Top 10 Sights
For travelers making their way through Italy, the Colosseum is a must see. This huge Amphitheater is the largest of its kind ever built by the Roman Empire and has remained a model for sports facilities right up to modern times. Today the structure stands in stark contrast to the modern development that surrounds it, and is a prominent reminder of ancient times and the extensive history of Rome.
2. Venice Canals
A gondola ride through the canals of Venice is a tradition that travelers have been participating in for centuries. Venice is a city of islands and the canals have long been, in many ways, the city's streets. Lining the canals are the old buildings which have remained relatively unchanged for hundreds of years, adding to the romantic charm. The Grand Canal is the most famous of these waterways and one of the most photographed sites in Venice
Below the rumbling volcano of Mt Vesuvius stand the ruins of Pompeii, an ancient Roman city preserved in time by the eruption in A.D. 79. Excavations have revealed the remains of houses, markets, baths, temples, theaters, streets scarred by the tracks of chariots, and human remains. Visitors can tour the site, walk along the old streets, and see the engineering used by Romans over 2000 years ago.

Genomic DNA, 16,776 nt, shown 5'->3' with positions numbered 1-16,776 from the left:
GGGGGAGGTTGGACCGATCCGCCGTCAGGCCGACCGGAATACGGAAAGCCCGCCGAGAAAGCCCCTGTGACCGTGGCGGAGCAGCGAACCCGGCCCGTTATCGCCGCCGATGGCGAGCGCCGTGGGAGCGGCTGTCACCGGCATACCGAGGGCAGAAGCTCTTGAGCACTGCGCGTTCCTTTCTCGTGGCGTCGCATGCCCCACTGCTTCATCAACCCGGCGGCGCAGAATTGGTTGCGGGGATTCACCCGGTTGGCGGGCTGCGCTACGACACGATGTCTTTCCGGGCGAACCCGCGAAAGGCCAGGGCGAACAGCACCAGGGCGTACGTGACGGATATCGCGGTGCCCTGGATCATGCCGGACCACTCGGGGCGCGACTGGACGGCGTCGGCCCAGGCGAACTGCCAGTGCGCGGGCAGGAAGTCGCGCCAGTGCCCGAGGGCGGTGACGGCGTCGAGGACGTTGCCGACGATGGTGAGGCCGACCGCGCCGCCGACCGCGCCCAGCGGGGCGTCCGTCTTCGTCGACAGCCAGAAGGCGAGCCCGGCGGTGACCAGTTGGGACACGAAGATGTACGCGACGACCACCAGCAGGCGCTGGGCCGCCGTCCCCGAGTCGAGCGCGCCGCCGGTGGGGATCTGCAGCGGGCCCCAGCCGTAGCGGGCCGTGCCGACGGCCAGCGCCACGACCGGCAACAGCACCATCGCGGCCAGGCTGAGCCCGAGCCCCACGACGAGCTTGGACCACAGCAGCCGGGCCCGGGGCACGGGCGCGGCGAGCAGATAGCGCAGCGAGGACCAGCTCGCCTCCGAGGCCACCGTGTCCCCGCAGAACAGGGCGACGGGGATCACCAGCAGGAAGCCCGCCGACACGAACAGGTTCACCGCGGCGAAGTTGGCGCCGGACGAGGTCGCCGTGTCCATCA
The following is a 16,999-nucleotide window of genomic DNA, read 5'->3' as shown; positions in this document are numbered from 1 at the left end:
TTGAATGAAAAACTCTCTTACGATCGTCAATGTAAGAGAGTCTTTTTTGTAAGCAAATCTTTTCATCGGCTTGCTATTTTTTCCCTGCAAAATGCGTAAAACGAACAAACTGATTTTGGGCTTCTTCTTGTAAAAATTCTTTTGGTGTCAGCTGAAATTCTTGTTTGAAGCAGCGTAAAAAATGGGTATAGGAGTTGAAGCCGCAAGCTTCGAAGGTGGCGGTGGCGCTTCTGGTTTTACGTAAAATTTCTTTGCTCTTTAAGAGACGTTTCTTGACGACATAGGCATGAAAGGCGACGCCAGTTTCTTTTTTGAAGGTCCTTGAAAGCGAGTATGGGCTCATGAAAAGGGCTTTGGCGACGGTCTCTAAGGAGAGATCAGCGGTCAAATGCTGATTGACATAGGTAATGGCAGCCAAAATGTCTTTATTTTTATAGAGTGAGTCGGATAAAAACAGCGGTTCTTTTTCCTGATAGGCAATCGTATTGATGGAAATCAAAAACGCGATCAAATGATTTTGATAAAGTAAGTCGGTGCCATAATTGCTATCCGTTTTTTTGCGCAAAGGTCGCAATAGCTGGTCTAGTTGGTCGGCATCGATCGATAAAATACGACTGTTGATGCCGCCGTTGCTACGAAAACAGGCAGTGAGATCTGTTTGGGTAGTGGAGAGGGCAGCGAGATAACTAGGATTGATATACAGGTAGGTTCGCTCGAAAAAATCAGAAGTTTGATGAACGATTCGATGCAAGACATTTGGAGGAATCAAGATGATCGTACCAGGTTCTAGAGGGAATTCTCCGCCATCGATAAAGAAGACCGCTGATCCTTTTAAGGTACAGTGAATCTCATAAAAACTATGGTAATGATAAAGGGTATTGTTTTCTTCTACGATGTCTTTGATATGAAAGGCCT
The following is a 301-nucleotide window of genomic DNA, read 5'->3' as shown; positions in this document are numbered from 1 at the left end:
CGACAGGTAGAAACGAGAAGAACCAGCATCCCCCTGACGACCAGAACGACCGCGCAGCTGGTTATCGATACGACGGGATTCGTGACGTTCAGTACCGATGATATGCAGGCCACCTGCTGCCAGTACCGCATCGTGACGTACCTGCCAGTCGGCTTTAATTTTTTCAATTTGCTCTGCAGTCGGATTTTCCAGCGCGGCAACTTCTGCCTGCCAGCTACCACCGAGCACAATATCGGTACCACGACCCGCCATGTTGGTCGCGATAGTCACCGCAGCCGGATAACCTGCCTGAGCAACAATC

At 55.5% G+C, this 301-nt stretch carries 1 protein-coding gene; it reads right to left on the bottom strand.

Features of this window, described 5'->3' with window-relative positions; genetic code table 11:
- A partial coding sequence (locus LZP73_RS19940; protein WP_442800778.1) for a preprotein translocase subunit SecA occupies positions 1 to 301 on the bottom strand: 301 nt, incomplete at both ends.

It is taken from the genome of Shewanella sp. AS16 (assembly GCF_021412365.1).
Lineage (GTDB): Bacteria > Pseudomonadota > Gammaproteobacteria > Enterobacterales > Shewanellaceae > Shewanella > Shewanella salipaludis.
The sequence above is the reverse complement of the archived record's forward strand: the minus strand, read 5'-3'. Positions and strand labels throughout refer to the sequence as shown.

4. Leaning Tower of Pisa
The Leaning Tower of Pisa is actually just one of many attractions in the city of Pisa, but its fame, gained from its flaw, is world renown. Work began on the tower in the 1100s and the sinking, which led to the lean, began by the time the tower reached the third story. Prior to restoration work in the 1990s, it was predicted to topple over by the year 2000. Today, visitors can climb up the stairs of the tower for a fabulous view over the city. The Leaning Tower, also known as La Torre Pendete, stands on the Piazza del Duomo.
5. Lake Como
Lake Como is one of Italy's most scenic areas, surrounded by mountains and lined by small picturesque towns. Traditionally a haunt of the wealthy, the lake has many old opulent villas and palaces. Around the lake are resort communities and an 11th century abbey. The mild climate is also a draw for tourists, with characteristics similar to that of the Mediterranean.
6. Amalfi Coast